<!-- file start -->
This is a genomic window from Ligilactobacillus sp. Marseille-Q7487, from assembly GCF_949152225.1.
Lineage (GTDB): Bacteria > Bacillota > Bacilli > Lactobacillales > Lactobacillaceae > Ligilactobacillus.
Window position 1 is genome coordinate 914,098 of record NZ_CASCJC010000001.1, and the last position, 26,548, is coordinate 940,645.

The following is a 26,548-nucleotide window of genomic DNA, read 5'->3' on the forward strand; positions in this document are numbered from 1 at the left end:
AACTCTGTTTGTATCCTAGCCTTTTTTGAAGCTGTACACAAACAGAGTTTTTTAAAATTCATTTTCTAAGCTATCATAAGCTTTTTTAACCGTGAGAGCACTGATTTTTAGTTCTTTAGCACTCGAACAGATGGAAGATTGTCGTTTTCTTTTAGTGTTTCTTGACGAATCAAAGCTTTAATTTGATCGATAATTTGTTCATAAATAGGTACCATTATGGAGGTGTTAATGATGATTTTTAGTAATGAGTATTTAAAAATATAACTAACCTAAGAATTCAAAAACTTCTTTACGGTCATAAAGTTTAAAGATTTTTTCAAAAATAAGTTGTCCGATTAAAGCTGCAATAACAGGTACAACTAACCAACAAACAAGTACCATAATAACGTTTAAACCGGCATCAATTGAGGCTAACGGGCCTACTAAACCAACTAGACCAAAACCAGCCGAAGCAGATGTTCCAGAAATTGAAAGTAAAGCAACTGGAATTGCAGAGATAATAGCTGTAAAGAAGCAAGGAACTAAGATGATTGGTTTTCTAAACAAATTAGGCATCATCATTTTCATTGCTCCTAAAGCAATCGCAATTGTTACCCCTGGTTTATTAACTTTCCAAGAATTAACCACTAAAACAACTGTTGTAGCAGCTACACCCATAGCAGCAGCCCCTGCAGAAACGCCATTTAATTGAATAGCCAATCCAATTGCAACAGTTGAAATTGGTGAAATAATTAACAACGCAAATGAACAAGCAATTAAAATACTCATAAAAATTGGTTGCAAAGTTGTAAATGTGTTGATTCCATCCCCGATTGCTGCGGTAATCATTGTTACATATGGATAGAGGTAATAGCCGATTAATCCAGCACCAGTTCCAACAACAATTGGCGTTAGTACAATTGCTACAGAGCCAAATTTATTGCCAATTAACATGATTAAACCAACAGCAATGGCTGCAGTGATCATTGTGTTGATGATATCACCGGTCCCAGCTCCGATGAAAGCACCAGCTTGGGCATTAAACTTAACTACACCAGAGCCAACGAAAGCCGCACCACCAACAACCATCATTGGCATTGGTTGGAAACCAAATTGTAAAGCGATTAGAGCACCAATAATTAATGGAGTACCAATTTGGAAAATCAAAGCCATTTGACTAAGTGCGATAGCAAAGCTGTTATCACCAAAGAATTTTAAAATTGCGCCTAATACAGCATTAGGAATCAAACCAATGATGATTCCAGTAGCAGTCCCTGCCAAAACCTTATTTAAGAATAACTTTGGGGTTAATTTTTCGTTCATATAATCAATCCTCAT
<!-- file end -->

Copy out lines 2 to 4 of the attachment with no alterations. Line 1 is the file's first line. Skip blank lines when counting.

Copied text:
Lineage (GTDB): Bacteria > Bacillota > Bacilli > Lactobacillales > Lactobacillaceae > Ligilactobacillus.
Window position 1 is genome coordinate 914,098 of record NZ_CASCJC010000001.1, and the last position, 26,548, is coordinate 940,645.

The following is a 26,548-nucleotide window of genomic DNA, read 5'->3' on the forward strand; positions in this document are numbered from 1 at the left end: